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Automatically visualise and analyse data on pathways using PathVisioRPC from any programming environment

Overview of attention for article published in BMC Bioinformatics, August 2015
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About this Attention Score

  • In the top 5% of all research outputs scored by Altmetric
  • High Attention Score compared to outputs of the same age (93rd percentile)

Mentioned by

1 blog
21 tweeters
2 Wikipedia pages
4 Google+ users


11 Dimensions

Readers on

62 Mendeley
3 CiteULike
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Automatically visualise and analyse data on pathways using PathVisioRPC from any programming environment
Published in
BMC Bioinformatics, August 2015
DOI 10.1186/s12859-015-0708-8
Pubmed ID

Anwesha Bohler, Lars M. T. Eijssen, Martijn P. van Iersel, Christ Leemans, Egon L. Willighagen, Martina Kutmon, Magali Jaillard, Chris T. Evelo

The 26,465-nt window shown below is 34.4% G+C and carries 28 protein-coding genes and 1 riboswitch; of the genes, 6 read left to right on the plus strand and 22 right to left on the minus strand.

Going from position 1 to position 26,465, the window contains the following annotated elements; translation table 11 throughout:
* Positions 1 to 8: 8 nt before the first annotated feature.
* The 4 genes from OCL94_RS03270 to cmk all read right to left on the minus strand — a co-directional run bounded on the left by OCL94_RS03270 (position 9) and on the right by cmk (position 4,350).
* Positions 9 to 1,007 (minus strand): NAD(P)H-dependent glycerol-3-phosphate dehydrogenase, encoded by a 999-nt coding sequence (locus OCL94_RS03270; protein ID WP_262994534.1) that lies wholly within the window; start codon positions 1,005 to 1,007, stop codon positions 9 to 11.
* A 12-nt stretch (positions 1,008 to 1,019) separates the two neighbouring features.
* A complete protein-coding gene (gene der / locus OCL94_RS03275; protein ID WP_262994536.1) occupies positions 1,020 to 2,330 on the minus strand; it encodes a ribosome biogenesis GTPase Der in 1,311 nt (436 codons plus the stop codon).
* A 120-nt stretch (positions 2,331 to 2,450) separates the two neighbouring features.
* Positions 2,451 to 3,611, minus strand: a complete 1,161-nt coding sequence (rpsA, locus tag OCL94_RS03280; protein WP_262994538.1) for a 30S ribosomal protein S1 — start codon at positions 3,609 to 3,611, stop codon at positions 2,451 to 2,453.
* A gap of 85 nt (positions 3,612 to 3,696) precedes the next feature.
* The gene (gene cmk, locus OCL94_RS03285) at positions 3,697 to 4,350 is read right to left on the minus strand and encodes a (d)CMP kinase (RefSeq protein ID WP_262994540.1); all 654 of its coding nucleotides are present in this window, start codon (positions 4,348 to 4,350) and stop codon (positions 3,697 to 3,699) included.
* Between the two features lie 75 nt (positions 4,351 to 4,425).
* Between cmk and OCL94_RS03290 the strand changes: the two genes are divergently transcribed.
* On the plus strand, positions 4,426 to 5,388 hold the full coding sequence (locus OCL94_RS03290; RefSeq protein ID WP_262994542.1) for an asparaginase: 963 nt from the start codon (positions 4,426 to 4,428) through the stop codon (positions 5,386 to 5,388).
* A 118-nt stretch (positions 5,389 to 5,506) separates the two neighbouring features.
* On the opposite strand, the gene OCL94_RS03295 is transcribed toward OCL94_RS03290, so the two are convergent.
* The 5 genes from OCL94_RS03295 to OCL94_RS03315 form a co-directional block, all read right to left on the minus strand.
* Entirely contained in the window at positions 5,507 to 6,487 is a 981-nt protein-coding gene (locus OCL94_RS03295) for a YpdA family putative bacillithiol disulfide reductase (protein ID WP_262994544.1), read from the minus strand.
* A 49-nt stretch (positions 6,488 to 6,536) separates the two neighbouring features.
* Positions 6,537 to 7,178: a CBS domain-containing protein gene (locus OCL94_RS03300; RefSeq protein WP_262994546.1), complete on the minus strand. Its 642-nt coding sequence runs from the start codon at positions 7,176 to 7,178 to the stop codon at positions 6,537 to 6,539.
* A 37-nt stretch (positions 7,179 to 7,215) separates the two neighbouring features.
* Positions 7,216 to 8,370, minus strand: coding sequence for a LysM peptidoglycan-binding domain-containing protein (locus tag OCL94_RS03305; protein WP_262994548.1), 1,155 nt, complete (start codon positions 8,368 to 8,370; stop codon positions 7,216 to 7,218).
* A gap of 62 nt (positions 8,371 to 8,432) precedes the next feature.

Biological pathways are descriptive diagrams of biological processes widely used for functional analysis of differentially expressed genes or proteins. Primary data analysis, such as quality control, normalisation, and statistical analysis, is often performed in scripting languages like R, Perl, and Python. Subsequent pathway analysis is usually performed using dedicated external applications. Workflows involving manual use of multiple environments are time consuming and error prone. Therefore, tools are needed that enable pathway analysis directly within the same scripting languages used for primary data analyses. Existing tools have limited capability in terms of available pathway content, pathway editing and visualisation options, and export file formats. Consequently, making the full-fledged pathway analysis tool PathVisio available from various scripting languages will benefit researchers. We developed PathVisioRPC, an XMLRPC interface for the pathway analysis software PathVisio. PathVisioRPC enables creating and editing biological pathways, visualising data on pathways, performing pathway statistics, and exporting results in several image formats in multiple programming environments. We demonstrate PathVisioRPC functionalities using examples in Python. Subsequently, we analyse a publicly available NCBI GEO gene expression dataset studying tumour bearing mice treated with cyclophosphamide in R. The R scripts demonstrate how calls to existing R packages for data processing and calls to PathVisioRPC can directly work together. To further support R users, we have created RPathVisio simplifying the use of PathVisioRPC in this environment. We have also created a pathway module for the microarray data analysis portal ArrayAnalysis.org that calls the PathVisioRPC interface to perform pathway analysis. This module allows users to use PathVisio functionality online without having to download and install the software and exemplifies how the PathVisioRPC interface can be used by data analysis pipelines for functional analysis of processed genomics data. PathVisioRPC enables data visualisation and pathway analysis directly from within various analytical environments used for preliminary analyses. It supports the use of existing pathways from WikiPathways or pathways created using the RPC itself. It also enables automation of tasks performed using PathVisio, making it useful to PathVisio users performing repeated visualisation and analysis tasks. PathVisioRPC is freely available for academic and commercial use at http://projects.bigcat.unimaas.nl/pathvisiorpc .